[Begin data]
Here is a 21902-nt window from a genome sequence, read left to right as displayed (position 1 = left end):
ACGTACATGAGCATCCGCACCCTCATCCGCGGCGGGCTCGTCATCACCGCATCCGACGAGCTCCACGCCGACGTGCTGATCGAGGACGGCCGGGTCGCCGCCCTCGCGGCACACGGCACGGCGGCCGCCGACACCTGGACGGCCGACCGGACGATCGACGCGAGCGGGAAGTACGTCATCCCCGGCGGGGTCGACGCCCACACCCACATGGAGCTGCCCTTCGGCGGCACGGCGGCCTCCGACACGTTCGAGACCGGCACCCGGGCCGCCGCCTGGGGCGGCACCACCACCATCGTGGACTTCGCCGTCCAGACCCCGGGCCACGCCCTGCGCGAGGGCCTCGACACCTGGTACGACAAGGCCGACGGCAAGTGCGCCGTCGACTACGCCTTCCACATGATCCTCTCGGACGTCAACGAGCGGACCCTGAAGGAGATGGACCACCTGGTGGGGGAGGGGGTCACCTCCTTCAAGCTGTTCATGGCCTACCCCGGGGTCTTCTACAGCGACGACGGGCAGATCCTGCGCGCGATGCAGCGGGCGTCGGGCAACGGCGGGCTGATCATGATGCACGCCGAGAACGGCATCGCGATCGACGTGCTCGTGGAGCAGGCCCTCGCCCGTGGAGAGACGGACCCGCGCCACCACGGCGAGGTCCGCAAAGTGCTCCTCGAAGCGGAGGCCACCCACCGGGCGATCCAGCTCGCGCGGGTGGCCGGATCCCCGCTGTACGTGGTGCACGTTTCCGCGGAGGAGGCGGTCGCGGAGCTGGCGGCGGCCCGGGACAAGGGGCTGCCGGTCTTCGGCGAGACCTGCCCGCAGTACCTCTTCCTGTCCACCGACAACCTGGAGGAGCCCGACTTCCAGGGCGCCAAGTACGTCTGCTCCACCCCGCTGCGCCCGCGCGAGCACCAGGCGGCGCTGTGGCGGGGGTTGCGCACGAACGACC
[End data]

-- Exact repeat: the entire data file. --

Here is a 21902-nt window from a genome sequence, read left to right as displayed (position 1 = left end):
ACGTACATGAGCATCCGCACCCTCATCCGCGGCGGGCTCGTCATCACCGCATCCGACGAGCTCCACGCCGACGTGCTGATCGAGGACGGCCGGGTCGCCGCCCTCGCGGCACACGGCACGGCGGCCGCCGACACCTGGACGGCCGACCGGACGATCGACGCGAGCGGGAAGTACGTCATCCCCGGCGGGGTCGACGCCCACACCCACATGGAGCTGCCCTTCGGCGGCACGGCGGCCTCCGACACGTTCGAGACCGGCACCCGGGCCGCCGCCTGGGGCGGCACCACCACCATCGTGGACTTCGCCGTCCAGACCCCGGGCCACGCCCTGCGCGAGGGCCTCGACACCTGGTACGACAAGGCCGACGGCAAGTGCGCCGTCGACTACGCCTTCCACATGATCCTCTCGGACGTCAACGAGCGGACCCTGAAGGAGATGGACCACCTGGTGGGGGAGGGGGTCACCTCCTTCAAGCTGTTCATGGCCTACCCCGGGGTCTTCTACAGCGACGACGGGCAGATCCTGCGCGCGATGCAGCGGGCGTCGGGCAACGGCGGGCTGATCATGATGCACGCCGAGAACGGCATCGCGATCGACGTGCTCGTGGAGCAGGCCCTCGCCCGTGGAGAGACGGACCCGCGCCACCACGGCGAGGTCCGCAAAGTGCTCCTCGAAGCGGAGGCCACCCACCGGGCGATCCAGCTCGCGCGGGTGGCCGGATCCCCGCTGTACGTGGTGCACGTTTCCGCGGAGGAGGCGGTCGCGGAGCTGGCGGCGGCCCGGGACAAGGGGCTGCCGGTCTTCGGCGAGACCTGCCCGCAGTACCTCTTCCTGTCCACCGACAACCTGGAGGAGCCCGACTTCCAGGGCGCCAAGTACGTCTGCTCCACCCCGCTGCGCCCGCGCGAGCACCAGGCGGCGCTGTGGCGGGGGTTGCGCACGAACGACC